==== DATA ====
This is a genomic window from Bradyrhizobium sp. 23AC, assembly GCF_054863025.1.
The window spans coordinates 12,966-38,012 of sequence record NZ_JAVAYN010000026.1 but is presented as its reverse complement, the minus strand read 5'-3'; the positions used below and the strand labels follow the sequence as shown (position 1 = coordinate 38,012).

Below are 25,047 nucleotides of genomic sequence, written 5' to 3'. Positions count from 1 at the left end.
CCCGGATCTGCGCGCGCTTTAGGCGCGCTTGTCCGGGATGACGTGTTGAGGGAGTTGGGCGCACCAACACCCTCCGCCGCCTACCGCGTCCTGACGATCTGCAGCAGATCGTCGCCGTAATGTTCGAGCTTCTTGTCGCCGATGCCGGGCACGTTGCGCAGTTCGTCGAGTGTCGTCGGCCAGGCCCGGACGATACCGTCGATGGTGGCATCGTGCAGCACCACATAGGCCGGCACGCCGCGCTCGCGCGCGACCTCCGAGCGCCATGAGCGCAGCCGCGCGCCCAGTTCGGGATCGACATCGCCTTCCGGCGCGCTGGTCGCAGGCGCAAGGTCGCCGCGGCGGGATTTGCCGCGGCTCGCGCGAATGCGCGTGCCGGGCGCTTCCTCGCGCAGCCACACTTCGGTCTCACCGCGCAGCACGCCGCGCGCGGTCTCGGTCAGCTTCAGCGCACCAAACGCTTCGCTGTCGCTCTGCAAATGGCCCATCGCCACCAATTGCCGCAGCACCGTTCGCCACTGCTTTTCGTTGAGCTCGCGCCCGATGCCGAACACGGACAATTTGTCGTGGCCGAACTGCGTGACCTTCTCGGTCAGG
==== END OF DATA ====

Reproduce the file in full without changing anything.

This is a genomic window from Bradyrhizobium sp. 23AC, assembly GCF_054863025.1.
The window spans coordinates 12,966-38,012 of sequence record NZ_JAVAYN010000026.1 but is presented as its reverse complement, the minus strand read 5'-3'; the positions used below and the strand labels follow the sequence as shown (position 1 = coordinate 38,012).

Below are 25,047 nucleotides of genomic sequence, written 5' to 3'. Positions count from 1 at the left end.
CCCGGATCTGCGCGCGCTTTAGGCGCGCTTGTCCGGGATGACGTGTTGAGGGAGTTGGGCGCACCAACACCCTCCGCCGCCTACCGCGTCCTGACGATCTGCAGCAGATCGTCGCCGTAATGTTCGAGCTTCTTGTCGCCGATGCCGGGCACGTTGCGCAGTTCGTCGAGTGTCGTCGGCCAGGCCCGGACGATACCGTCGATGGTGGCATCGTGCAGCACCACATAGGCCGGCACGCCGCGCTCGCGCGCGACCTCCGAGCGCCATGAGCGCAGCCGCGCGCCCAGTTCGGGATCGACATCGCCTTCCGGCGCGCTGGTCGCAGGCGCAAGGTCGCCGCGGCGGGATTTGCCGCGGCTCGCGCGAATGCGCGTGCCGGGCGCTTCCTCGCGCAGCCACACTTCGGTCTCACCGCGCAGCACGCCGCGCGCGGTCTCGGTCAGCTTCAGCGCACCAAACGCTTCGCTGTCGCTCTGCAAATGGCCCATCGCCACCAATTGCCGCAGCACCGTTCGCCACTGCTTTTCGTTGAGCTCGCGCCCGATGCCGAACACGGACAATTTGTCGTGGCCGAACTGCGTGACCTTCTCGGTCAGG